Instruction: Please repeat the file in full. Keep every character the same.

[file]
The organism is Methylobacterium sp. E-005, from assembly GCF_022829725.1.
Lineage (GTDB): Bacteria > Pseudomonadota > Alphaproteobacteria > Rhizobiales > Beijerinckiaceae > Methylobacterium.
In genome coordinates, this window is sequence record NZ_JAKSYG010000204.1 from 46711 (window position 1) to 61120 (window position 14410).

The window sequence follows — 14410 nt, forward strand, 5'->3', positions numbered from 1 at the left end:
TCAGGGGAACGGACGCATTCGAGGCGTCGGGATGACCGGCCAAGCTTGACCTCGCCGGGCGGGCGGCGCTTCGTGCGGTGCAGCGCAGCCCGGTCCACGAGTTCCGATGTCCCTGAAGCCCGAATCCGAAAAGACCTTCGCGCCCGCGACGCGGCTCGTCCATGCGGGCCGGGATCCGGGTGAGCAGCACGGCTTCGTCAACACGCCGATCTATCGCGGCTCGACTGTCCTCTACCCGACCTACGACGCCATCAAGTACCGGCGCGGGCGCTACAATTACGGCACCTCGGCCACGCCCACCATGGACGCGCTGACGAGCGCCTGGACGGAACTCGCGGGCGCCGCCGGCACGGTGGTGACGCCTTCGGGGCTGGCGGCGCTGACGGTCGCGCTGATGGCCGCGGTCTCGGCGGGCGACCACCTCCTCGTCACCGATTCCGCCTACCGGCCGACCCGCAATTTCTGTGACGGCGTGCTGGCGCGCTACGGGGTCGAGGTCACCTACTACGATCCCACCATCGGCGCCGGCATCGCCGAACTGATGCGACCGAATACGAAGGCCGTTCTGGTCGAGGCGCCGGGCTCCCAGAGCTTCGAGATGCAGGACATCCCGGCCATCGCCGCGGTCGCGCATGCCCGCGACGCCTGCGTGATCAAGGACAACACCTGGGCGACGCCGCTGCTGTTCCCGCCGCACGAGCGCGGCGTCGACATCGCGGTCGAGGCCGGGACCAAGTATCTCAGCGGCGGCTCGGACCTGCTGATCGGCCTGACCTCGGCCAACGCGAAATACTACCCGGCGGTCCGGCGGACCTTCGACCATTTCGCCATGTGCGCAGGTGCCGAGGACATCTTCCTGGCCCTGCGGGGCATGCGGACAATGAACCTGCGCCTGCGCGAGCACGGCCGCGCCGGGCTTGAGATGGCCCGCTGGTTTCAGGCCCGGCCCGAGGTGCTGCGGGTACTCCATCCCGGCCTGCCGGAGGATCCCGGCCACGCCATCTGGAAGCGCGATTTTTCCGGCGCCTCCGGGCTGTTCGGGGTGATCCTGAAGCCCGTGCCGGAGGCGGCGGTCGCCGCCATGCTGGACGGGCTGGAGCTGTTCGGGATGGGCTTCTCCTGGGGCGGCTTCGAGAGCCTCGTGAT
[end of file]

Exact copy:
The organism is Methylobacterium sp. E-005, from assembly GCF_022829725.1.
Lineage (GTDB): Bacteria > Pseudomonadota > Alphaproteobacteria > Rhizobiales > Beijerinckiaceae > Methylobacterium.
In genome coordinates, this window is sequence record NZ_JAKSYG010000204.1 from 46711 (window position 1) to 61120 (window position 14410).

The window sequence follows — 14410 nt, forward strand, 5'->3', positions numbered from 1 at the left end:
TCAGGGGAACGGACGCATTCGAGGCGTCGGGATGACCGGCCAAGCTTGACCTCGCCGGGCGGGCGGCGCTTCGTGCGGTGCAGCGCAGCCCGGTCCACGAGTTCCGATGTCCCTGAAGCCCGAATCCGAAAAGACCTTCGCGCCCGCGACGCGGCTCGTCCATGCGGGCCGGGATCCGGGTGAGCAGCACGGCTTCGTCAACACGCCGATCTATCGCGGCTCGACTGTCCTCTACCCGACCTACGACGCCATCAAGTACCGGCGCGGGCGCTACAATTACGGCACCTCGGCCACGCCCACCATGGACGCGCTGACGAGCGCCTGGACGGAACTCGCGGGCGCCGCCGGCACGGTGGTGACGCCTTCGGGGCTGGCGGCGCTGACGGTCGCGCTGATGGCCGCGGTCTCGGCGGGCGACCACCTCCTCGTCACCGATTCCGCCTACCGGCCGACCCGCAATTTCTGTGACGGCGTGCTGGCGCGCTACGGGGTCGAGGTCACCTACTACGATCCCACCATCGGCGCCGGCATCGCCGAACTGATGCGACCGAATACGAAGGCCGTTCTGGTCGAGGCGCCGGGCTCCCAGAGCTTCGAGATGCAGGACATCCCGGCCATCGCCGCGGTCGCGCATGCCCGCGACGCCTGCGTGATCAAGGACAACACCTGGGCGACGCCGCTGCTGTTCCCGCCGCACGAGCGCGGCGTCGACATCGCGGTCGAGGCCGGGACCAAGTATCTCAGCGGCGGCTCGGACCTGCTGATCGGCCTGACCTCGGCCAACGCGAAATACTACCCGGCGGTCCGGCGGACCTTCGACCATTTCGCCATGTGCGCAGGTGCCGAGGACATCTTCCTGGCCCTGCGGGGCATGCGGACAATGAACCTGCGCCTGCGCGAGCACGGCCGCGCCGGGCTTGAGATGGCCCGCTGGTTTCAGGCCCGGCCCGAGGTGCTGCGGGTACTCCATCCCGGCCTGCCGGAGGATCCCGGCCACGCCATCTGGAAGCGCGATTTTTCCGGCGCCTCCGGGCTGTTCGGGGTGATCCTGAAGCCCGTGCCGGAGGCGGCGGTCGCCGCCATGCTGGACGGGCTGGAGCTGTTCGGGATGGGCTTCTCCTGGGGCGGCTTCGAGAGCCTCGTGAT